If there was a source of voter discontent, it was a lack of accountability by the board, which preferred duck-and-cover to facing tough issues head-on. Accountability has been a major theme for all our campaigns, and so has open communications, says Stewart. We have a complex organization and tough issues to deal with. We want more people who are going to go in to ask the tough questions. The reformers promise a board that is far more engaged with the public. Theyll likely have plenty of input on everything from the disastrous state of school funding to the status of Manhas.

Former board member Don Nielsen credits the reformers with running a good campaign. In the understatement of the election, he adds: There was so much bad news over the last six months, it would be hard for any incumbent to create excitement about their leadership. He has doubts, though, about what the electoral coup means for the schools. I have concerns about where we go from here, Nielsen says. I dont know what this new boards agenda is going to be-well wait and see.

Incumbents were not in a talking mood election night. Calls to Waldman and Peterson were not returned.

CITY COUNCIL INCUMBENTS were talking. I am grateful to the people of Seattle for the opportunity to have served, Wills said Tuesday. This election was a sea change. It was a hard time to be an incumbent on the ballot. Progressive environmentalist Wills, who is in her first term, ran smack into the energy crisis and presided over Seattle City Light while both rates and the utilitys debt increased dramatically. She also got tangled up in the Strippergate scandal involving questionable campaign donations and illegal meetings with lobbyists over a rezone at Ricks strip club in Lake City. The soft-spoken Della seemed overwhelmed by his victory. He promised to be a change agent, but he was as vague about what kind of agenda he would bring to the council as he was throughout the campaign. As a candidate, he sounded many business-friendly notes, but his roots in gritty union organizing and social services make it hard to pigeonhole him.

While seniors advocate Rasmussen led 12-year council veteran and utility czar Pageler all night, neither side would declare victory or defeat. Barring a remarkable change with late absentee ballots, however, Rasmussen will win. Pageler was among the most conservative membersboth on pocketbook and social issueson a very liberal council. In recent years, she was criticized for being inaccessible by special interests such as environmentalists, neighborhood groups, and advocates for the homeless. Rasmussen promised to have a more open door than Pageler, but like Della he never defined himself other than to promise to pay better attention to constituent service than the incumbent. On election night, even after Mayor Greg Nickels called to congratulate Rasmussen on his victory, the cautious challenger refused to call the race in his favor. He said that even if three of the five incumbents lost, that was not a big mandate for change. Its almost like fifty-fifty, he said.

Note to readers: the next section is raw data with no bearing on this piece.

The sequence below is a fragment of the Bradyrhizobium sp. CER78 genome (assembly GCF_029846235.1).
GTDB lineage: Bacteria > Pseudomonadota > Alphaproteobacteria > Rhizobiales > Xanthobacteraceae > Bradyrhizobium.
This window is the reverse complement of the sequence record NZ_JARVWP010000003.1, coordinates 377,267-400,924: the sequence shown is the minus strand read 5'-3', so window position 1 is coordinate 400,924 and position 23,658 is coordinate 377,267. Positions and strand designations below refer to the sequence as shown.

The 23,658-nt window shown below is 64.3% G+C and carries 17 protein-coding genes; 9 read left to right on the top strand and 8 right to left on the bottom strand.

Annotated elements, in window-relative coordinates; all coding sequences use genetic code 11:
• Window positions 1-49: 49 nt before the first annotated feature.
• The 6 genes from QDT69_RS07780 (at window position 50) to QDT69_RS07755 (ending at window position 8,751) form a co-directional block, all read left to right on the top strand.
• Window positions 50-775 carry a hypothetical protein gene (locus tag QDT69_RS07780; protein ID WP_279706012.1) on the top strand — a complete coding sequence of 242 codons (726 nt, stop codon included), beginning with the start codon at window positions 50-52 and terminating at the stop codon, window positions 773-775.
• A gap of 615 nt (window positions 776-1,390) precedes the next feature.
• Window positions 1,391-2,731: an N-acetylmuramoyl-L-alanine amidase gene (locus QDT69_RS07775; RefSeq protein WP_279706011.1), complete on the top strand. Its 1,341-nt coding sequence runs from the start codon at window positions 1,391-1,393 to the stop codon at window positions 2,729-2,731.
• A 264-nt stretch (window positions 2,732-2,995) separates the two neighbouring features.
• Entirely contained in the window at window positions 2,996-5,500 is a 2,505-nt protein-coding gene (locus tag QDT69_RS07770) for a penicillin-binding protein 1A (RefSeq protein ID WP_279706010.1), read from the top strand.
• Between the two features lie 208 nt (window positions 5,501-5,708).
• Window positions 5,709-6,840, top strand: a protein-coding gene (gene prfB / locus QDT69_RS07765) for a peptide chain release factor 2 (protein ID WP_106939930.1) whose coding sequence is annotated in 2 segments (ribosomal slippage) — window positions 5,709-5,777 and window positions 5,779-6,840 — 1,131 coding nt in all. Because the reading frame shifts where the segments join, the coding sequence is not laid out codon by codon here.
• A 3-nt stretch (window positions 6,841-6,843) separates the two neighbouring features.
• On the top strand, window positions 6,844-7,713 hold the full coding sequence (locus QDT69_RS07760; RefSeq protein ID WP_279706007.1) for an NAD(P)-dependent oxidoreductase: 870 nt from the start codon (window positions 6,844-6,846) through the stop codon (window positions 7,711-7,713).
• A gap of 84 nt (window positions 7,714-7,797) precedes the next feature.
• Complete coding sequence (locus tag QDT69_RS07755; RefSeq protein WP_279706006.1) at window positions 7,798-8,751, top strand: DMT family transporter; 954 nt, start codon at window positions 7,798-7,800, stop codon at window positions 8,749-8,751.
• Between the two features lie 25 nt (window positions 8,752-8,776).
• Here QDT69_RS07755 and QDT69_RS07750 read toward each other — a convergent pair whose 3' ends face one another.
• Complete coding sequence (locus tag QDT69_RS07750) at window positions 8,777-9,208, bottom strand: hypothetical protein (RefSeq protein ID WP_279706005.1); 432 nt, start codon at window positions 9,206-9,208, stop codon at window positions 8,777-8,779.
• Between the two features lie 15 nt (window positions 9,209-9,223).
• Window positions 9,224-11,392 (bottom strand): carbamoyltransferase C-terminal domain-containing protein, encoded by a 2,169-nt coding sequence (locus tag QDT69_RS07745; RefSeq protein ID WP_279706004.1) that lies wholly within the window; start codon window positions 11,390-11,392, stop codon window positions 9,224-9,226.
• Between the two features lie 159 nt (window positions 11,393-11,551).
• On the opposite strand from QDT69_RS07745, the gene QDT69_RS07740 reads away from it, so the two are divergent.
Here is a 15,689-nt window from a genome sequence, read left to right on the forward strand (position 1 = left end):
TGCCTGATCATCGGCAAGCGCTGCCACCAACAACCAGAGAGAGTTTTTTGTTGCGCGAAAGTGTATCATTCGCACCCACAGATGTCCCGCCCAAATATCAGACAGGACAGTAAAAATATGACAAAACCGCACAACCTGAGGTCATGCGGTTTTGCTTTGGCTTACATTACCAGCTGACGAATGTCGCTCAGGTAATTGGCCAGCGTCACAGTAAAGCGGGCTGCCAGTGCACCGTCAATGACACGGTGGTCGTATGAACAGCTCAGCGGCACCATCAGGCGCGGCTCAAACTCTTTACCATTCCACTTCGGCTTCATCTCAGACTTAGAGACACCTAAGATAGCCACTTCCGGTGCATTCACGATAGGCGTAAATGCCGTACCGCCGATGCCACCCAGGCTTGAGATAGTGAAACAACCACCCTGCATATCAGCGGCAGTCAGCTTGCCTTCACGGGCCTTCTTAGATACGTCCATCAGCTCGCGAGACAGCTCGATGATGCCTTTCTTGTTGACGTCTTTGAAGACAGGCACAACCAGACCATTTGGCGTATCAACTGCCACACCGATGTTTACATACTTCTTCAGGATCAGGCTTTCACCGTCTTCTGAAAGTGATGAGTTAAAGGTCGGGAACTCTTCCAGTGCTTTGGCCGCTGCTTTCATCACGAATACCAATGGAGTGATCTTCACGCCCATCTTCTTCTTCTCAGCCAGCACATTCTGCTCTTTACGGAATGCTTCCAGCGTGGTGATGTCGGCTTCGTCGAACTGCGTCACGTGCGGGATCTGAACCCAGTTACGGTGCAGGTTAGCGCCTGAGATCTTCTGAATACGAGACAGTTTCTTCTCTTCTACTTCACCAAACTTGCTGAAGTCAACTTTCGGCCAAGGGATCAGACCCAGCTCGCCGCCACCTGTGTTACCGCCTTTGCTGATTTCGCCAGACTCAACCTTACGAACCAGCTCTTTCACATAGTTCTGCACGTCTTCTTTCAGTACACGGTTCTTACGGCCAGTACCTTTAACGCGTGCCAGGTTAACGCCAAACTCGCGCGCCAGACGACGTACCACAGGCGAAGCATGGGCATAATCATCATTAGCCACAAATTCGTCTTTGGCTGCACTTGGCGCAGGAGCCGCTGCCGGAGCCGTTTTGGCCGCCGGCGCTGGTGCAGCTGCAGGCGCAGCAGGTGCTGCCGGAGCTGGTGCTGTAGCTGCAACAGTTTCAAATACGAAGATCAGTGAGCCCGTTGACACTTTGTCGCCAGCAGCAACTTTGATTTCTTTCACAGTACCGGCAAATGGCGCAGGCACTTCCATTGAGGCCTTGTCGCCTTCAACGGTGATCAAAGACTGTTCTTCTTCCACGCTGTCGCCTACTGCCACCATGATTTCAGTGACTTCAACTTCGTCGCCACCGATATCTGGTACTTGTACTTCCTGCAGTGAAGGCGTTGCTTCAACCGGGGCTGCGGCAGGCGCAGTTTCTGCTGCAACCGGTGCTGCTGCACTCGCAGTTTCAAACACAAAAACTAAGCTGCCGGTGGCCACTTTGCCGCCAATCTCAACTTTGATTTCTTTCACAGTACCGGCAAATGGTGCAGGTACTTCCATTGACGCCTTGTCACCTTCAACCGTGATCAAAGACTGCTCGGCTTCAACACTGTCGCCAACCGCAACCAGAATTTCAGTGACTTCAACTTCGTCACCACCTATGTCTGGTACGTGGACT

THE RACE BETWEEN incumbent renters rights advocate Nicastro and former Seattle Times columnist Godden was the closest of the City Council contests. Godden led all night on the strength of her showing among the so-called early absenteesthe oldest, most conservative segment of Seattles electorate. Nicastros totals improved as votes cast by younger people who actually go to the polls were counted. But it will be difficult for Nicastro to pull ahead when the final absentees are added to the tally. While Godden mostly relied on name recognition and her reputation for entertaining writing, she did run slightly to the right of Nicastro, siding with landlords and the business community against the incumbent.P>

ghowland@seattleweekly.com

pdawdy@seattleweekly.com